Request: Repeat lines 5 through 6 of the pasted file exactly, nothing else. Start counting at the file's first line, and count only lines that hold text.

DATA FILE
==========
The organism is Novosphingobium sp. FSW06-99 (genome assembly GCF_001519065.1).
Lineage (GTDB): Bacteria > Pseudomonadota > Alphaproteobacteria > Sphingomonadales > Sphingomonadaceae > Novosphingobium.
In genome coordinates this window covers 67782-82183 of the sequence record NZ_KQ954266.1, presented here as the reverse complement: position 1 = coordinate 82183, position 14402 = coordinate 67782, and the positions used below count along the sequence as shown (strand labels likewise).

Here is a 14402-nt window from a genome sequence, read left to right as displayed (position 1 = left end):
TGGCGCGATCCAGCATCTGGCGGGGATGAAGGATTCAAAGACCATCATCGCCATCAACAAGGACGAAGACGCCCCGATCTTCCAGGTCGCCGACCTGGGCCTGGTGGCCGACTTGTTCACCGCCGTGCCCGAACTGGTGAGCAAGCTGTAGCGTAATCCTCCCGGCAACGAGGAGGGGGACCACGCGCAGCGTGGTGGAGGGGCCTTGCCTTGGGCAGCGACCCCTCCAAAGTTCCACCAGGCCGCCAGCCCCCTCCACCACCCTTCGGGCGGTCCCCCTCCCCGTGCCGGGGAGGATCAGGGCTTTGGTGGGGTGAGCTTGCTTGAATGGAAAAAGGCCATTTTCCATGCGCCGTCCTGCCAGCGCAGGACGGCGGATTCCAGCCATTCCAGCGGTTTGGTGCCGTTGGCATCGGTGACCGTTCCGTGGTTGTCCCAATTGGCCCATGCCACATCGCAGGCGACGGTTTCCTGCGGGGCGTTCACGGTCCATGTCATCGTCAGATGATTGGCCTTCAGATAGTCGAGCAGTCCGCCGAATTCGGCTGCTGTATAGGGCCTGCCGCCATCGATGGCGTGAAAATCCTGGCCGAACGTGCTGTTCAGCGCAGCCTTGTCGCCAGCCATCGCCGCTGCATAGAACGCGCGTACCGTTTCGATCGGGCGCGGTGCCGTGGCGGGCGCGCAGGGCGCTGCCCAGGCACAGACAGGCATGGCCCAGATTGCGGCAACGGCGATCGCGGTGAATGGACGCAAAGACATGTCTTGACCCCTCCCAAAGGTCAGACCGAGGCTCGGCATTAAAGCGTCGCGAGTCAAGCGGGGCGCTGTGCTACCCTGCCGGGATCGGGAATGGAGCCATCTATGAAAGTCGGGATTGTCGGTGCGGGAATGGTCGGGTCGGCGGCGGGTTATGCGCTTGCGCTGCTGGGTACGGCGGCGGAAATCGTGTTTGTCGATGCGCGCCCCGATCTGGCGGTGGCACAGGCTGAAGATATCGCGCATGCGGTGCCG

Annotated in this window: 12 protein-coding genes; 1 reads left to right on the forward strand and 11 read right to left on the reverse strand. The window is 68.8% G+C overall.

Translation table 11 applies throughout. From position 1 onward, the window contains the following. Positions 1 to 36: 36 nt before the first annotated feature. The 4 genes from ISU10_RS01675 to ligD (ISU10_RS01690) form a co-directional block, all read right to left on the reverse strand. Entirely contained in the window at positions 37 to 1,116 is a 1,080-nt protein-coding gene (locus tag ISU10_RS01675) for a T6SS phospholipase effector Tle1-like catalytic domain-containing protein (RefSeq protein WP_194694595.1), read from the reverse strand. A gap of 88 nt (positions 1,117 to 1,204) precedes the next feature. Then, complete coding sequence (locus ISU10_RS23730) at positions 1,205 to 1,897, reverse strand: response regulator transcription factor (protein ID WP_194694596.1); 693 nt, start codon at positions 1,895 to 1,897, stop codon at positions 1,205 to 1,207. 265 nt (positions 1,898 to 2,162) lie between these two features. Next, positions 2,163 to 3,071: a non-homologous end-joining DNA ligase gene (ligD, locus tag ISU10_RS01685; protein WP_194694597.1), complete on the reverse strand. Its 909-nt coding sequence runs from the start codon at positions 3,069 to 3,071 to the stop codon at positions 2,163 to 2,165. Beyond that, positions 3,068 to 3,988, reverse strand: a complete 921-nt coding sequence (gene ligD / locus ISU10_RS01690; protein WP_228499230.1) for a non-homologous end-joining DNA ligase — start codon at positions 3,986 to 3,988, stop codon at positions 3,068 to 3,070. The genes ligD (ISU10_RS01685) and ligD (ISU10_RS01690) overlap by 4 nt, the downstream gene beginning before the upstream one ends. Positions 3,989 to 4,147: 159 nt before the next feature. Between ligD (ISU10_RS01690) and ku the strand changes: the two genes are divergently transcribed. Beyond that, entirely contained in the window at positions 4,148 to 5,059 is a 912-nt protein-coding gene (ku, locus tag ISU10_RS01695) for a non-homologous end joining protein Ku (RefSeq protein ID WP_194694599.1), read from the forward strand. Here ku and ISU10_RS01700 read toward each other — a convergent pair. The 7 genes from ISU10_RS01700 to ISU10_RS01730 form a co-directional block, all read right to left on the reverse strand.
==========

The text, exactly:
TGGCGCGATCCAGCATCTGGCGGGGATGAAGGATTCAAAGACCATCATCGCCATCAACAAGGACGAAGACGCCCCGATCTTCCAGGTCGCCGACCTGGGCCTGGTGGCCGACTTGTTCACCGCCGTGCCCGAACTGGTGAGCAAGCTGTAGCGTAATCCTCCCGGCAACGAGGAGGGGGACCACGCGCAGCGTGGTGGAGGGGCCTTGCCTTGGGCAGCGACCCCTCCAAAGTTCCACCAGGCCGCCAGCCCCCTCCACCACCCTTCGGGCGGTCCCCCTCCCCGTGCCGGGGAGGATCAGGGCTTTGGTGGGGTGAGCTTGCTTGAATGGAAAAAGGCCATTTTCCATGCGCCGTCCTGCCAGCGCAGGACGGCGGATTCCAGCCATTCCAGCGGTTTGGTGCCGTTGGCATCGGTGACCGTTCCGTGGTTGTCCCAATTGGCCCATGCCACATCGCAGGCGACGGTTTCCTGCGGGGCGTTCACGGTCCATGTCATCGTCAGATGATTGGCCTTCAGATAGTCGAGCAGTCCGCCGAATTCGGCTGCTGTATAGGGCCTGCCGCCATCGATGGCGTGAAAATCCTGGCCGAACGTGCTGTTCAGCGCAGCCTTGTCGCCAGCCATCGCCGCTGCATAGAACGCGCGTACCGTTTCGATCGGGCGCGGTGCCGTGGCGGGCGCGCAGGGCGCTGCCCAGGCACAGACAGGCATGGCCCAGATTGCGGCAACGGCGATCGCGGTGAATGGACGCAAAGACATGTCTTGACCCCTCCCAAAGGTCAGACCGAGGCTCGGCATTAAAGCGTCGCGAGTCAAGCGGGGCGCTGTGCTACCCTGCCGGGATCGGGAATGGAGCCATCTATGAAAGTCGGGATTGTCGGTGCGGGAATGGTCGGGTCGGCGGCGGGTTATGCGCTTGCGCTGCTGGGTACGGCGGCGGAAATCGTGTTTGTCGATGCGCGCCCCGATCTGGCGGTGGCACAGGCTGAAGATATCGCGCATGCGGTGCCG

Annotated in this window: 12 protein-coding genes; 1 reads left to right on the forward strand and 11 read right to left on the reverse strand. The window is 68.8% G+C overall.